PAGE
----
We are pleased to see that Collett Park has seen an increase in community use with the improvement of the weather and indeed an improvement on the facilities available to us.
A real community hub that affords people of all ages and place to relax, unwind or to tire out our children before bedtime.
However, with the increase in human traffic there has been an increase in the number of Dogs being brought to the park. Some people are tying and leaving their dog while they enter the play area.
Please can we offer a gentle reminder that both Dogs and Children can be unpredictable. Even a placid and much-loved family pet can react with a bite or nervous aggression if startled, or ‘attacked’ by unwelcome hands trying to stroke, pet or pull them in a busy environment. They may be fine at home, but sensory overload in such an environment can cause out of character behaviours. When a Dog is aware that it is tied and alone with no way to retreat, it will turn to aggression and ‘defence’.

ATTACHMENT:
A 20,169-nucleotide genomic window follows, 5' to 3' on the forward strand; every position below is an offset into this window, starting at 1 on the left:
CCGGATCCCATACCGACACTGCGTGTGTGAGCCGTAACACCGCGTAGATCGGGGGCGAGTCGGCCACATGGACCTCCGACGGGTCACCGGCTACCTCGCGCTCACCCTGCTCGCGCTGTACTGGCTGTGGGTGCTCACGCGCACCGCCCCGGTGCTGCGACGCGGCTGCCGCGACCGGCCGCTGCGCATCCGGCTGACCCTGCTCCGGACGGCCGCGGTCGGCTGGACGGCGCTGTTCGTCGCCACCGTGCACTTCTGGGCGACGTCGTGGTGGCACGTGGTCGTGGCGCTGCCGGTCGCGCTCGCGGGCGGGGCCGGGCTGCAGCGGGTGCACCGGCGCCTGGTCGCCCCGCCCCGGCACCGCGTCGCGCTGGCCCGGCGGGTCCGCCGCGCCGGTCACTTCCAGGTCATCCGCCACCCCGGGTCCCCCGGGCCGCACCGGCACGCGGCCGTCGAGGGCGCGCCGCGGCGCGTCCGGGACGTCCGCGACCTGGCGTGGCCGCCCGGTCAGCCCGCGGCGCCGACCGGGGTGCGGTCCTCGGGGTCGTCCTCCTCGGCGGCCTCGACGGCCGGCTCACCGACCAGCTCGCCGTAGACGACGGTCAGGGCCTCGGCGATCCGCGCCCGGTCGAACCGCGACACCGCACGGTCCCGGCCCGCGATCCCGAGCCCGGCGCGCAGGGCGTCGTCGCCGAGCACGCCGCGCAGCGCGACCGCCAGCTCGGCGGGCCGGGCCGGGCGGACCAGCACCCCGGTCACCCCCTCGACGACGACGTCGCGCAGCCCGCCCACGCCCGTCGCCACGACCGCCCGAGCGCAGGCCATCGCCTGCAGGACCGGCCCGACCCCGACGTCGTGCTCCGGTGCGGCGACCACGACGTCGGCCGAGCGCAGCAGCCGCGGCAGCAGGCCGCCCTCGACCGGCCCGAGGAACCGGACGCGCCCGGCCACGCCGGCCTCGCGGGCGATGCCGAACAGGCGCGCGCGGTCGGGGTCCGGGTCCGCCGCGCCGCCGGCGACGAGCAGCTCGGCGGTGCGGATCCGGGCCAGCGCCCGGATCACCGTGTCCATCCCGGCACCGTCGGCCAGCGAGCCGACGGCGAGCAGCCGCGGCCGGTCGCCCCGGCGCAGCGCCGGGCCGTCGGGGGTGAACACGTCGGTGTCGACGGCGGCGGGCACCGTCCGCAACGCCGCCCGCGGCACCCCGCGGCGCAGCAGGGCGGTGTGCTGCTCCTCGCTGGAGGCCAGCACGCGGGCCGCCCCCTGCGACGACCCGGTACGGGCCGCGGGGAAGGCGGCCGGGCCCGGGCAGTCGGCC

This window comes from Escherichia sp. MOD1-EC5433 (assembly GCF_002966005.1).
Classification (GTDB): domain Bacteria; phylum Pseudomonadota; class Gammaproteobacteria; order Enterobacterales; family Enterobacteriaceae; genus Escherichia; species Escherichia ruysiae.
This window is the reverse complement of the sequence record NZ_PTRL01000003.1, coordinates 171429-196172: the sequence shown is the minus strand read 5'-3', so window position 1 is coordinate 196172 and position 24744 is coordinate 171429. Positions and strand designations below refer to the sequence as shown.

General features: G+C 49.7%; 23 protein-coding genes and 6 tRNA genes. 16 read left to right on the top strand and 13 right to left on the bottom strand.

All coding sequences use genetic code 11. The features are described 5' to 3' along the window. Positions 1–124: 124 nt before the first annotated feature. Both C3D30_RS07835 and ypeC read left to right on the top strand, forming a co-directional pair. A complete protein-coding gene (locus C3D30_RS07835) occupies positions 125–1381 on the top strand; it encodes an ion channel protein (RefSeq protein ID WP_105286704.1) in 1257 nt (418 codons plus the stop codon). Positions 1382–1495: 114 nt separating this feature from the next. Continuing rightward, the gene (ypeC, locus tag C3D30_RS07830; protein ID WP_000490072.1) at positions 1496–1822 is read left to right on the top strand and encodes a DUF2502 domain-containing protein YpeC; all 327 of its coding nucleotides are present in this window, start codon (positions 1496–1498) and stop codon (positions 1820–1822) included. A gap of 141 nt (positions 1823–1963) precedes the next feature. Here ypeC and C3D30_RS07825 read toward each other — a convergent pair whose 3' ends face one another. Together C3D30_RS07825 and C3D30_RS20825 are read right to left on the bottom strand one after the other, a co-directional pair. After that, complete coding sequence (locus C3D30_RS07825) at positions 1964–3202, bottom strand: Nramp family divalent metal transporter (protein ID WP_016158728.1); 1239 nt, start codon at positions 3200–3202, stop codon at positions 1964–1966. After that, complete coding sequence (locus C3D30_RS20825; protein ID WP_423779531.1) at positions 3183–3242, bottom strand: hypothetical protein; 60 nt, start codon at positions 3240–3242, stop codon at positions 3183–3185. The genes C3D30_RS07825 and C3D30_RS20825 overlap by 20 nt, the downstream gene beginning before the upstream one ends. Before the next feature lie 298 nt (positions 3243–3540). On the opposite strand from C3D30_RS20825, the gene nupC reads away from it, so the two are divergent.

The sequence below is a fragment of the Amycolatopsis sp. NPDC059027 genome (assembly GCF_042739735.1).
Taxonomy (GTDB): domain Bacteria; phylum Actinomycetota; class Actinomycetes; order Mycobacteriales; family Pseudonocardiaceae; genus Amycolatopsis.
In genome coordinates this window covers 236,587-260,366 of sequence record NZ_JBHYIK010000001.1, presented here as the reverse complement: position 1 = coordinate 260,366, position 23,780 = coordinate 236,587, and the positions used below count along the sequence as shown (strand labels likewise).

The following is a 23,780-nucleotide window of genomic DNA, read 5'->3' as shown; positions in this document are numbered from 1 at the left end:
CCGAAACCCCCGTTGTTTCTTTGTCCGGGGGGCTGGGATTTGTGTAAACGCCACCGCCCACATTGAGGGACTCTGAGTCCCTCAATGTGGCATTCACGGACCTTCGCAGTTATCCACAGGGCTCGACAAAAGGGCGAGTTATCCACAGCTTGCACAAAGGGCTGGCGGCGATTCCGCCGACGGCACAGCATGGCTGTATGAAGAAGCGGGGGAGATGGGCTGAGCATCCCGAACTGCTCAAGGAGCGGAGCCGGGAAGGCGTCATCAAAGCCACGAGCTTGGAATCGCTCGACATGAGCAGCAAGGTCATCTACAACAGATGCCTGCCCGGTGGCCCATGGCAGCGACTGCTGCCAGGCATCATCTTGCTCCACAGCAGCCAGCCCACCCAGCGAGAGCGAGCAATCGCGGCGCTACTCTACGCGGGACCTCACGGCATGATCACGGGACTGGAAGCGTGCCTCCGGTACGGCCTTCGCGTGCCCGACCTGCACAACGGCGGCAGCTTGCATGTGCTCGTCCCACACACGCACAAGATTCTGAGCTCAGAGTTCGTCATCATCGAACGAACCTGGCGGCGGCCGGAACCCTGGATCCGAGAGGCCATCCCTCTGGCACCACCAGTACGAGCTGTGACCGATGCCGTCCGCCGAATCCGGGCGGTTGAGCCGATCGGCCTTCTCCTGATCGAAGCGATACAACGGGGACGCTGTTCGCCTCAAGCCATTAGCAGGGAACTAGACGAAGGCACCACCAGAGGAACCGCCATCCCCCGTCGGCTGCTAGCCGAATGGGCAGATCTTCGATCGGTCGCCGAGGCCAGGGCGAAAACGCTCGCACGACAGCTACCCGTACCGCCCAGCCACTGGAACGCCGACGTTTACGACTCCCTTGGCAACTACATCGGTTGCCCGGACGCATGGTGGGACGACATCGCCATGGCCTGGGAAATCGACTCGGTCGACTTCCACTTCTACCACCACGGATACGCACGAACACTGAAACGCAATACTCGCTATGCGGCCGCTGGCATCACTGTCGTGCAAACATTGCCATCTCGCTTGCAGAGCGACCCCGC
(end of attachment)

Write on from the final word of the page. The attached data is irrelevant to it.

While your Dog is out in public you remain legally responsible for it. If any such incident happens, and you are not in a position to stop that incident (or have not taken precautions such as a muzzle to prevent that incident) then you may be committing the offence of allowing your ‘Dog to be dangerously out of control’.
Under section 3(1) of the 1991 Act (as amended by the Anti-Social Behaviour, Crime and Policing Act 2014, (the ‘2014 Act’)), if any dog is dangerously out of control in any place, including all private property, the owner, or person for the time being in charge of the dog, is guilty of a summary offence. That offence becomes an aggravated offence, and triable either way, if the dog injures any person or an assistance dog while out of control.
We therefore politely request that Dogs are not left unsupervised in the park.